Someone Needs to Hear This
We have all seen news articles, internet memes, and social media posts reminding us that, “Someone needs to hear this.” At YVC, we value the relationships we have throughout the network. This means we have a pool of highly invested youth development leaders who are there for each other. Over the years, we have spent time talking about recruitment, fundraising, and best practices. While these are all good reasons to collaborate, sometimes we need something more fundamental. Sometimes we need a friend to say, “you can do this.”
Recently, a program leader reached out and asked us for this kind of support. By listening and being vulnerable, we had the opportunity to benefit from answering these questions too. This is a great reminder that we all need to take time to pause and reflect on the value we bring to the world and that we truly are enough.
Subject: Remembering Our Why!
I’m here and ready to roll up my sleeves and get back to work. Here are two things I’d ask for you in terms of helping me regain some momentum.
1. Remind me why this program is so important. I know, but I need to hear it.
2. Tell me what’s working. Cases are spiking so getting kids together doesn’t feel the most responsible, but I want to get some projects that are safe and valuable going.
First up – thanks for modeling what it looks like to ask for the help you need. That is true leadership and I’m honestly humbled by it.
What’s working? Resilience. Creativity. Patience. I don’t think there’s one right answer right now and much of what we think might work has fallen a bit flat. That’s discouraging, but I remember this season is one where (as you have) we lean on our people, not our productivity. So what does a people-focused approach look like right now since we can rely so little on processes, systems, and products?
For you, that might look like an email or call just like this to some other program leaders. Maybe one to a person you know well and maybe another to a person you’d like to know better. One to a community that’s a lot like yours and one to a community that’s different. It might look like touching base with some agency partners you’ve worked with or know well and just saying “YVC is here. We think your mission matters and we will help by stepping up or stepping back.” It might look like 30 minutes of prayer or meditation in the middle of your work day, when in the past you would have said, “there’s not time.” Maybe you finish all your filing. Or rearrange the furniture in your office. Or tell each one of your children why they are special.
For your young people, it might look like writing letters to their state representatives or pledging to ask three to five of their relatives if they are registered to vote. It might look like asking your youth to arrange a virtual conversation with youth volunteers from another affiliate and just talking or maybe even planning something. It might look like shorter, smaller projects that are outside but in person because youth are just desperate to be out of the house. Maybe that’s a risk worth taking. Maybe it’s not and so you help connect them to a book to read, a movie to watch, a song to listen to that has inspired you to make a change in the world. These are silly ideas. Youth will come up with better ones if you ask.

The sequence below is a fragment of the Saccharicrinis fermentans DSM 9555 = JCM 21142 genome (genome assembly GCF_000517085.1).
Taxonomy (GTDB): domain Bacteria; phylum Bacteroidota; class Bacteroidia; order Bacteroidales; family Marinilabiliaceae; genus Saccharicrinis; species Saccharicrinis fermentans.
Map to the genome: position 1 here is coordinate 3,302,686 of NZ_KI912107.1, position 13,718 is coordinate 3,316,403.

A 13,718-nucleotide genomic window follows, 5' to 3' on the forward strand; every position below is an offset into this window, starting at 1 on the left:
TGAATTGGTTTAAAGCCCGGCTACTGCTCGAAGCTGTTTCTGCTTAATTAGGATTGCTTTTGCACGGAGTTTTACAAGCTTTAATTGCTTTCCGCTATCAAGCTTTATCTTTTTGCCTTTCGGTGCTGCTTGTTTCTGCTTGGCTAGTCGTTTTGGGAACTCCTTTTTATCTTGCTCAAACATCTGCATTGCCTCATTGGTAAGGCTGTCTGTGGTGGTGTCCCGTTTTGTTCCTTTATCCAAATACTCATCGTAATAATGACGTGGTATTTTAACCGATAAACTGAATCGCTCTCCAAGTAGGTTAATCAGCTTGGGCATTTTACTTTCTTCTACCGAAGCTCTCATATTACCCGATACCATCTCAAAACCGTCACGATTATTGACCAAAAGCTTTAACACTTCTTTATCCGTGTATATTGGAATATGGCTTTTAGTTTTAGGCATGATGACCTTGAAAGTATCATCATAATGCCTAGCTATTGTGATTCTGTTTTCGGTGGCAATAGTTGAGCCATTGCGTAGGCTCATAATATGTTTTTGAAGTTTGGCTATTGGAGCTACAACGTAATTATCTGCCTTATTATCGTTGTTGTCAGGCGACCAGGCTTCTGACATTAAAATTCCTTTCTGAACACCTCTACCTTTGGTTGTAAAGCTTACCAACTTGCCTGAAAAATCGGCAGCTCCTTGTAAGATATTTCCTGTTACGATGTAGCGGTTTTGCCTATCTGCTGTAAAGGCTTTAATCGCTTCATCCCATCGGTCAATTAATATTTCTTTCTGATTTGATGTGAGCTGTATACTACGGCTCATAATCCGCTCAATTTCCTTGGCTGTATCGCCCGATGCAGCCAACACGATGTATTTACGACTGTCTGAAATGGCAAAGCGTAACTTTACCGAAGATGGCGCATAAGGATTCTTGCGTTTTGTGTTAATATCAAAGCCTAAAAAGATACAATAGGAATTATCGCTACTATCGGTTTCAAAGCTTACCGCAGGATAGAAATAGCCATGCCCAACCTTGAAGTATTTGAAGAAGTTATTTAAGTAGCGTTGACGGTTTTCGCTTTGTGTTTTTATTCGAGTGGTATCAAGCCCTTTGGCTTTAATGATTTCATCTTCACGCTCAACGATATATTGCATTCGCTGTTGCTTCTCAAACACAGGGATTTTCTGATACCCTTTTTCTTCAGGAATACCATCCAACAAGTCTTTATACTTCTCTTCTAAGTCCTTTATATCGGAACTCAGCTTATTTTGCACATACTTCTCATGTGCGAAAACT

Why should you do these things? Why, when we are tired, overwhelmed, hurting, confused? Because we are tired, overwhelmed, hurting, and confused. Because we’ve been taught, both explicitly and implicitly, that only powerful people can make a difference and that power looks one way: strong, confident, experienced. Because that belief has gotten us where we are, with our faith in systems that have failed us, ignored us, or in some cases, conspired against us. YVC is rooted in the idea that a person does not need to be strong, or confident, or experienced because young people are rarely any of those things and the truth is, neither are most of us most of the time. Every time we speak up when we are scared and every time we lean in to our discomfort instead of hiding from it, we push back against this system. We resist. We employ small acts of rebellion every time we say, “I don’t know – what do you think?” and every time we say, “I am hurting and I need help.” Because we believe the world might be more just, more kind, more equitable and because our righteous anger that it is not, however that manifests itself, tugs us forward. And for those of us who have followed that tug to YVC, we find ourselves with a platform. It’s not the only or the best, but it is a platform. It’s not a podium. It is a pathway. We don’t find our own voices amplified, but rather the opportunity to amplify the voices of the often unheard. An invitation to step out of the way. We are given the tools not to build it ourselves, but to equip those far more qualified to build it precisely because they are not strong, they are not confident, and they are not experienced. And because there is no logical reason why it should work except that we have seen it work. Not every day, not every project, not every youth. But often enough that we believe, in spite of ourselves, that tomorrow might be better than yesterday and that young people might make it so.
I hope this shines a little light on your why and I’m sending you so much goodwill and thoughts of love that I hope it bowls you over. Good luck – you’ve got this.
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